Here’s a snapshot about what the rest of the world — or at least that portion that isn’t living under the guns, missiles, armored divisions, and fifth columnists sponsored by goons like Putin, the Muslim Brotherhood, and/or Chavez — thinks about the U.S. presidential race. It’s the sort of thinking that folks who have the luxury of not having to defend themselves either at home or abroad can indulge.
When writing about a foreign place, it’s generally a good idea to have, you know, some actual knowledge about the joint before hunker down at the keyboard.
Just by way of fish-in-a-barrel: No president can “sign a law” making illegal what the Supreme Court has decided (whether or not incorrectly) is a constitutional right.
Secondly, he seems to think that the separation of powers designed into the constitution means that the same party isn’t supposed to dominate all three branches of government. This would be, um, you know, news for any American who lived from 1933 through 1953, or from 1865 through the 1890s. In fact, the very notion of “parties” would have struck the framers as something repellent; they’d have excoriated any “party” dominating any branch of government.
And of course it’s just horrid, unthinkable that Congress should be primus inter pares, and have the stones to act like it. Tell that to the first half-century worth of Congress-critters, who were outraged when Jackson began to veto legislation not because he thought it beyond the scope of powers granted by the constitution or otherwise prohibited by it but simply because he didn’t agree with it. The modern imperial presidency, where the Congress, toad-like, meekly does whatever the president of the moment decides he wishes, is decidedly a modern invention. This feller seems much, much more comfortable with the system practiced by Stalin: He humbly proposed to the Plenum and if they didn’t approve it unamimously right off, he just had them all shot and started over with a more cooperative bunch.
State education is in line for a “haircut,” ignoring that comparatively little of education is federally-funded in the first place. This goober of an author doesn’t quite seem to understand that neither a president nor the president and Congress together can decide that state-level education funding is going to take a haircut. The fiscal literacy of this clown is demonstrated by his profound insights on what the “sudden removal of trillions of federal dollars from US GDP” will do to the world’s economy. I have news, Ranger Bob: Those dollars don’t really exist. They’re fiat money that’s being, metaphorically speaking, printed by the trainload by the Federal Reserve, and “loaned” to the U.S. government, which is already borrowing . . . I can’t recall the exact percentage, but it’s ominously close to 50% . . . of every “dollar” it spends, and now that the Fed’s the one buying over 90% of all long-term Treasury debt, we’re just making it up (as ol’ Mittens quite correctly pointed out). So pulling value-less paper money out of the economy is going to do, what, again?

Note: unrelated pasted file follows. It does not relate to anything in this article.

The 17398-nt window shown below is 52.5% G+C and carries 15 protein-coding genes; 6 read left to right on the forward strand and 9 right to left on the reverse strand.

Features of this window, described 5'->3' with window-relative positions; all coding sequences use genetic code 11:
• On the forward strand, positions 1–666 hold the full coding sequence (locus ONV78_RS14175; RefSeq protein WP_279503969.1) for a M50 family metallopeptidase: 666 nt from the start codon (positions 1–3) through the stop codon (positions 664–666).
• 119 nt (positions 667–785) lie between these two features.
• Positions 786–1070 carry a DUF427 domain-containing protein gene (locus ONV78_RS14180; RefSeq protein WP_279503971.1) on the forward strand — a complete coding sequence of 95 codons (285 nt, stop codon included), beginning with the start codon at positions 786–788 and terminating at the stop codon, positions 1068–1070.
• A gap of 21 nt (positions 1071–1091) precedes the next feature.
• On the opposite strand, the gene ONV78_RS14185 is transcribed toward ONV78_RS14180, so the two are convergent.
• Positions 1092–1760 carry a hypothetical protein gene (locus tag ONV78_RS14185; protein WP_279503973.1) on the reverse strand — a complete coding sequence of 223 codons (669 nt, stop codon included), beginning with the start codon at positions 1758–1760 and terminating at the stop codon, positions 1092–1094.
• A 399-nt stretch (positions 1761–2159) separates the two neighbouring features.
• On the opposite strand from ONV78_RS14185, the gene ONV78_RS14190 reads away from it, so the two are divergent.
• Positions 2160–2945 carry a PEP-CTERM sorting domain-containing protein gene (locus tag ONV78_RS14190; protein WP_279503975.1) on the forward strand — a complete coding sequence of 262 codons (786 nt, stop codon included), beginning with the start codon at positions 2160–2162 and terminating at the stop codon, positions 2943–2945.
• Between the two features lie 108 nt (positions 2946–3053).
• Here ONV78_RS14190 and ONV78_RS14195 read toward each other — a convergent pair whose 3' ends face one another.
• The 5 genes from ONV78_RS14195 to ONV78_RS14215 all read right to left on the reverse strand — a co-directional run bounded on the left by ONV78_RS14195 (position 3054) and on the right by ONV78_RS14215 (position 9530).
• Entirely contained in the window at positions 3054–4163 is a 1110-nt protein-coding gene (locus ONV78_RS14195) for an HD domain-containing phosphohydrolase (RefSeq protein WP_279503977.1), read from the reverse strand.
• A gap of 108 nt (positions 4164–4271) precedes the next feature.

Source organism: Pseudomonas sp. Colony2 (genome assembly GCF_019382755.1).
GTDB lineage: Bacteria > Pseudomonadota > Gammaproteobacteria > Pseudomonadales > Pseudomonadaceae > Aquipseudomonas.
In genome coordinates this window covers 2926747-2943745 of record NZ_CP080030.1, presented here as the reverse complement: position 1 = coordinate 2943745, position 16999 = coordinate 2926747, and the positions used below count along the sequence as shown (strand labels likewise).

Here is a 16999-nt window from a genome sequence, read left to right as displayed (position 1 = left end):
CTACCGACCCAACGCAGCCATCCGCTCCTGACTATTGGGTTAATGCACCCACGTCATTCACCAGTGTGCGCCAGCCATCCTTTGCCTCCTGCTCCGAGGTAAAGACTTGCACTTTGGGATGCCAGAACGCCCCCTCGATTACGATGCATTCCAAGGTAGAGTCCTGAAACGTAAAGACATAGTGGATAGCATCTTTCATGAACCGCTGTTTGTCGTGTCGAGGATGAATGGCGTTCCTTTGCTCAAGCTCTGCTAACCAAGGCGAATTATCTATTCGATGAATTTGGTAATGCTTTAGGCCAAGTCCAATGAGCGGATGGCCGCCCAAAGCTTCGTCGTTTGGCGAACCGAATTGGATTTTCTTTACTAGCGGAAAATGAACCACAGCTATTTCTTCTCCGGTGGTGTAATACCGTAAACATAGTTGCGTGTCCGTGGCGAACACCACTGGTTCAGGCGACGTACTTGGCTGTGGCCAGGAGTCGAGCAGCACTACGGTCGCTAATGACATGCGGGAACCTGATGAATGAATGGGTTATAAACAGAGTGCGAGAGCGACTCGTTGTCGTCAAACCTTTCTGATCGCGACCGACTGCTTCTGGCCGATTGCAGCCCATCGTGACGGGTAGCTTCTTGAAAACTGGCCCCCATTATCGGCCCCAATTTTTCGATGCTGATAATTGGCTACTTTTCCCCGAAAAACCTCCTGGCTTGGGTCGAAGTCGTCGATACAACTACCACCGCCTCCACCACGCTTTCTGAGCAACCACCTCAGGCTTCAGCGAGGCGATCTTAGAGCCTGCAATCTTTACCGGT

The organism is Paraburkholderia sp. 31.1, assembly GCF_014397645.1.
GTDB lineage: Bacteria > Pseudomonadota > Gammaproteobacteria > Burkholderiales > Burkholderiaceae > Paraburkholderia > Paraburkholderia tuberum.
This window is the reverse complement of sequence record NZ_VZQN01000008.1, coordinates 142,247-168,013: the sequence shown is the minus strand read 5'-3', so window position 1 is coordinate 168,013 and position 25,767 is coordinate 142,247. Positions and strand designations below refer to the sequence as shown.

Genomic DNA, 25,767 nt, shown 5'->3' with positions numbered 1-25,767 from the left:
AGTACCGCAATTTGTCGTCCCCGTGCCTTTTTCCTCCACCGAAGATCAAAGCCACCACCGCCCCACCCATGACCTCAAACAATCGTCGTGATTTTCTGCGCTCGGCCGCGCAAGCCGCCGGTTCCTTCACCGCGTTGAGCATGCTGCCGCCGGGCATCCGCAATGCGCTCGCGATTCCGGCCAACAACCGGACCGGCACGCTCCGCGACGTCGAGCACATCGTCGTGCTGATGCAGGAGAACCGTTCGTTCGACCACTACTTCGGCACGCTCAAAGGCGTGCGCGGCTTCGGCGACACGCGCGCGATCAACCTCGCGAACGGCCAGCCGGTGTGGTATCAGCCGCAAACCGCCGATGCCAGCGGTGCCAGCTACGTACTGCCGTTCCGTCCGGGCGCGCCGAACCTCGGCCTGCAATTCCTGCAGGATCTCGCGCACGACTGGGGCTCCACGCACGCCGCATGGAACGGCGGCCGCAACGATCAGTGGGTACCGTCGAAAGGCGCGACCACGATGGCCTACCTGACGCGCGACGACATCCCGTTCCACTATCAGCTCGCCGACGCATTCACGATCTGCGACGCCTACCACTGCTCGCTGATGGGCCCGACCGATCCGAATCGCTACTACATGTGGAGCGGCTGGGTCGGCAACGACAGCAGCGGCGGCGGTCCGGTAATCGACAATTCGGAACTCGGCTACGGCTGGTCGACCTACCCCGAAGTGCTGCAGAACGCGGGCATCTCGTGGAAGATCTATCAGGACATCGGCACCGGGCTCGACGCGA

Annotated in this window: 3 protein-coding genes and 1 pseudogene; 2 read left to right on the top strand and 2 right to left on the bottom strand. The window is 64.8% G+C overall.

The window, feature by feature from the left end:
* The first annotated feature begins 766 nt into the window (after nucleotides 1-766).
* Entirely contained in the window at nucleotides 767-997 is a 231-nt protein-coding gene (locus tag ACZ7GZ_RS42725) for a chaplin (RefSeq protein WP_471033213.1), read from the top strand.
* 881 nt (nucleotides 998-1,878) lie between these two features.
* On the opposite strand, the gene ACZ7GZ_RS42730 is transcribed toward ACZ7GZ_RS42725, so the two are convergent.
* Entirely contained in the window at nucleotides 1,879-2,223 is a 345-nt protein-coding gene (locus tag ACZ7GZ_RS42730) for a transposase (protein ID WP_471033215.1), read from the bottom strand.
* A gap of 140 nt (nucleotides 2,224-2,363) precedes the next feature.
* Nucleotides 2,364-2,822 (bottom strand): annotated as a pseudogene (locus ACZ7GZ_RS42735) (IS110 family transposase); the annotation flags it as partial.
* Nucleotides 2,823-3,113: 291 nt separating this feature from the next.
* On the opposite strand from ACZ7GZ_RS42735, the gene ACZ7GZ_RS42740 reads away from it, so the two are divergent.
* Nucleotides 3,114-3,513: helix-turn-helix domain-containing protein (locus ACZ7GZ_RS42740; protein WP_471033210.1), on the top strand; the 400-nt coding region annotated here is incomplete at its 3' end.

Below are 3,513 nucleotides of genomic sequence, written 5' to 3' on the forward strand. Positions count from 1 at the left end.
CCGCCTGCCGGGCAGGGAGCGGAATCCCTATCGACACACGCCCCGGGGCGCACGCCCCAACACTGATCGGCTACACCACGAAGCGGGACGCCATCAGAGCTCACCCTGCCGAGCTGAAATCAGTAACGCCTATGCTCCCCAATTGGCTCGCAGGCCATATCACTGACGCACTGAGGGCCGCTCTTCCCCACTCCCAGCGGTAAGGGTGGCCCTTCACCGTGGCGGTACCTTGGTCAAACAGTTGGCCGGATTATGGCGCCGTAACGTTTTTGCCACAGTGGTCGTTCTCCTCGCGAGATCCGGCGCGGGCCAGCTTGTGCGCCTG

Listen up, ol’ sport: The political structure of the U.S. was intentionally set up to be slow and obstructionist. That’s what “checks-and-balances” means; that’s what “separation of powers” is all about. They weren’t devices to implement a playground teeter-totter system of “you’ve had your turn; now I’ll have mine.” All three branches of government were set up to answer to different interests, at different intervals, and to be selected by different methods. It’s only by doing so that you ensure that (i) decisions are limited to Very Important Things, and (ii) the scope of the decision is limited to those areas in which genuinely broad consensus actually exists (see Hayek). In other words, it’s Not A Bad Thing that Mittens, if he’s elected president, may find himself dealing with a Congress that’s dominated by people who don’t see eye to eye with him.
If this boy can get an appointment within the next eight months from his “free” NHS provider (and hoping his doctor doesn’t just decide he really needs to be on the Liverpool Path or whatever their slow-motion “assisted” death glide path is called), he needs to get him a prescription for a chill pill and then take them, all at once.